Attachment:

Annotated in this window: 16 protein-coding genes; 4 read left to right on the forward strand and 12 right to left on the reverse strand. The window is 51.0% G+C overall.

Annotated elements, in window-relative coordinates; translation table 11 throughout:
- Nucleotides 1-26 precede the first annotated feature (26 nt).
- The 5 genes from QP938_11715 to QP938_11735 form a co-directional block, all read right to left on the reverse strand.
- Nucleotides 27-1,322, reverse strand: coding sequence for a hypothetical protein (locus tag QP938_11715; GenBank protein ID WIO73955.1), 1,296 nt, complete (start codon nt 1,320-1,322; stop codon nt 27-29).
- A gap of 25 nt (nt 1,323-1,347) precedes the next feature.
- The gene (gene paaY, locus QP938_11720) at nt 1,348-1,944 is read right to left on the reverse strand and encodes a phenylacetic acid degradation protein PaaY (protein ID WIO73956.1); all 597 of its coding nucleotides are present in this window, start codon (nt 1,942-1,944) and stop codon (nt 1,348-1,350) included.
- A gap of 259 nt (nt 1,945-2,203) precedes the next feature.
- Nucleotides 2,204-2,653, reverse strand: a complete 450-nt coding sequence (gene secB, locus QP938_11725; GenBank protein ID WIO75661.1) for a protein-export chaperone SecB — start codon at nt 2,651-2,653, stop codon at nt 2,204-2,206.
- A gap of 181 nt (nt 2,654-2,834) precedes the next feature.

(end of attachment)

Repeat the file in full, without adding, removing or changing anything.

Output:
Annotated in this window: 16 protein-coding genes; 4 read left to right on the forward strand and 12 right to left on the reverse strand. The window is 51.0% G+C overall.

Annotated elements, in window-relative coordinates; translation table 11 throughout:
- Nucleotides 1-26 precede the first annotated feature (26 nt).
- The 5 genes from QP938_11715 to QP938_11735 form a co-directional block, all read right to left on the reverse strand.
- Nucleotides 27-1,322, reverse strand: coding sequence for a hypothetical protein (locus tag QP938_11715; GenBank protein ID WIO73955.1), 1,296 nt, complete (start codon nt 1,320-1,322; stop codon nt 27-29).
- A gap of 25 nt (nt 1,323-1,347) precedes the next feature.
- The gene (gene paaY, locus QP938_11720) at nt 1,348-1,944 is read right to left on the reverse strand and encodes a phenylacetic acid degradation protein PaaY (protein ID WIO73956.1); all 597 of its coding nucleotides are present in this window, start codon (nt 1,942-1,944) and stop codon (nt 1,348-1,350) included.
- A gap of 259 nt (nt 1,945-2,203) precedes the next feature.
- Nucleotides 2,204-2,653, reverse strand: a complete 450-nt coding sequence (gene secB, locus QP938_11725; GenBank protein ID WIO75661.1) for a protein-export chaperone SecB — start codon at nt 2,651-2,653, stop codon at nt 2,204-2,206.
- A gap of 181 nt (nt 2,654-2,834) precedes the next feature.